ON ANIMALS TURNED BY BUTCHERING INTO MEAT

Twelfth-Night; or, What You Will Act 1, Scene 3, Line 46
I am a great eater of beef, and I believe that does harm to my wit.

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Troilus and Cressida:

"The plague of Greece upon thee, thou mongrel beef-witted lord."

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Henry V Act 1 Scene 2
Our grave like Turkish meat shall have a tongueless mouth

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Poem Venus And Adonis:

What is thy body but a swallowing grave


Romeo and Juliet  Act 1 Scene 4
ladies' lips, who straight on kisses dream, Which oft the angry Mab with blisters plagues, because their breaths with sweetmeats tainted are.


SHEEP

 "Is it not. strange that sheeps' guts should hale souls out of men's. bodies?"  (The paradox that from the agony of the murder of sheep, the music made by sheep guts used as strings in music instruments)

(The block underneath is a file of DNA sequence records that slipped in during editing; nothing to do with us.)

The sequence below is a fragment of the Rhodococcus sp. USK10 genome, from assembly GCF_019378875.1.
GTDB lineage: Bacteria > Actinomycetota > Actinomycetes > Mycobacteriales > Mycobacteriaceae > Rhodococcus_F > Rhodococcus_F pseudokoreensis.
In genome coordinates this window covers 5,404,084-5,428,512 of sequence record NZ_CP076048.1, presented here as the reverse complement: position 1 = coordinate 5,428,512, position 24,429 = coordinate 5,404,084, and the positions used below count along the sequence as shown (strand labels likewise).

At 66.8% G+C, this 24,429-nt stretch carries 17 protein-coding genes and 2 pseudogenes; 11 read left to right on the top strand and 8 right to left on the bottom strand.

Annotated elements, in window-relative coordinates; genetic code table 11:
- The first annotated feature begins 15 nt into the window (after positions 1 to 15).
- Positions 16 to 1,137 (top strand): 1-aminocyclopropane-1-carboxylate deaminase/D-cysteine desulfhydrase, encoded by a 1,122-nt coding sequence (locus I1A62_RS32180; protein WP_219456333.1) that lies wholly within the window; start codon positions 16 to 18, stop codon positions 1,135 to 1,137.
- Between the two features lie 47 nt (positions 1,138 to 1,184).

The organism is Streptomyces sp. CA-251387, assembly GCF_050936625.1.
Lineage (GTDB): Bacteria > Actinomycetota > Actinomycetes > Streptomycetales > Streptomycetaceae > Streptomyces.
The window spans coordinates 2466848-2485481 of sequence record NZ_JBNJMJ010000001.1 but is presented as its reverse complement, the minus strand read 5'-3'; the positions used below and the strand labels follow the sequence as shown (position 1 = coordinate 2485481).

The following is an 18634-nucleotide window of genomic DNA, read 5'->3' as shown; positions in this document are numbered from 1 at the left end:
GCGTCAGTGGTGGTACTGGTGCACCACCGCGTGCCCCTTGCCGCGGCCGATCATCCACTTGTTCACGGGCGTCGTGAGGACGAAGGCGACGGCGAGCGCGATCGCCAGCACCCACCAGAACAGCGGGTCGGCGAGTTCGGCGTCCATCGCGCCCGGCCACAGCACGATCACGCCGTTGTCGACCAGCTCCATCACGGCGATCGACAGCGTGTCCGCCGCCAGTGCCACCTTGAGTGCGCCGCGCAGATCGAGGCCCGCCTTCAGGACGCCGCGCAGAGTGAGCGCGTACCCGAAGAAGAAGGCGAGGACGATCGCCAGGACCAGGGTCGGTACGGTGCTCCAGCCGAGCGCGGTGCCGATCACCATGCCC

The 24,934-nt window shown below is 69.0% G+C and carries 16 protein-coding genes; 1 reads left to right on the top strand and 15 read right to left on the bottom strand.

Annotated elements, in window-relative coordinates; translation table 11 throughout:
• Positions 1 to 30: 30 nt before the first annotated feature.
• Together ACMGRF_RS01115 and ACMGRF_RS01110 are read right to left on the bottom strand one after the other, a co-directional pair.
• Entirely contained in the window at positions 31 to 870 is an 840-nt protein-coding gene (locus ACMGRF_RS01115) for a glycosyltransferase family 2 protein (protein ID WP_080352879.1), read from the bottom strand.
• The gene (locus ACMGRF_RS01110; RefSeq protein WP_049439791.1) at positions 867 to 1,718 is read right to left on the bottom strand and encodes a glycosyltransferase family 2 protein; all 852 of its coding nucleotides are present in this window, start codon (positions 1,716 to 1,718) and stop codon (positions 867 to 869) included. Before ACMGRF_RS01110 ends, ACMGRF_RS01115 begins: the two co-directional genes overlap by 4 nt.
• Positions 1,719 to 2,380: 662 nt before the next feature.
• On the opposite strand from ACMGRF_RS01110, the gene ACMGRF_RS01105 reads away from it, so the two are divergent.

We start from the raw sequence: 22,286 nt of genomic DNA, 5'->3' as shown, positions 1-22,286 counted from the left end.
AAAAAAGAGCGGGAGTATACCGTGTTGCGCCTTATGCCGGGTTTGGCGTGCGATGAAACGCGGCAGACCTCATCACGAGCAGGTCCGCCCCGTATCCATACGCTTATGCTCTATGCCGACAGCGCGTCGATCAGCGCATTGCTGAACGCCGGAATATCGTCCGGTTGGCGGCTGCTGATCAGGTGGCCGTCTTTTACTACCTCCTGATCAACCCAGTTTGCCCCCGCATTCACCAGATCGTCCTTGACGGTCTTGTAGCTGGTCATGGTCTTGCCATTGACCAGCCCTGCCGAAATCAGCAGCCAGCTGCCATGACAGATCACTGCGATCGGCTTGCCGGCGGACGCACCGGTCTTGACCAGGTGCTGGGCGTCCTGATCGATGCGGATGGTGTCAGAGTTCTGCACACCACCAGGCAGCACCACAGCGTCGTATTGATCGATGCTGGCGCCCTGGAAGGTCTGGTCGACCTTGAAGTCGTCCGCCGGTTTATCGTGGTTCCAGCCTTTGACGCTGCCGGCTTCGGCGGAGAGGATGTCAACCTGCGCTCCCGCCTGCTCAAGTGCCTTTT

Much Ado About Nothing Act 2 Scene 3


ON THE CAGING OF BIRDS

Romeo and Juliet Act 2 Scene 2

I would have thee gone:
And yet no further than a wanton's bird;
Who lets it hop a little from her hand,
Like a poor prisoner in his twisted gyves,
And with a silk thread plucks it back again,
So loving-jealous of his liberty.

ON WRENS

Macbeth Act 4 Scene 2

Lady MacBeth:
Even the fragile wren, the smallest of birds, will fight against the owl when it threatens her young .

ON VIVISECTION OR ANIMAL RESEARCH HARDENING THE HEART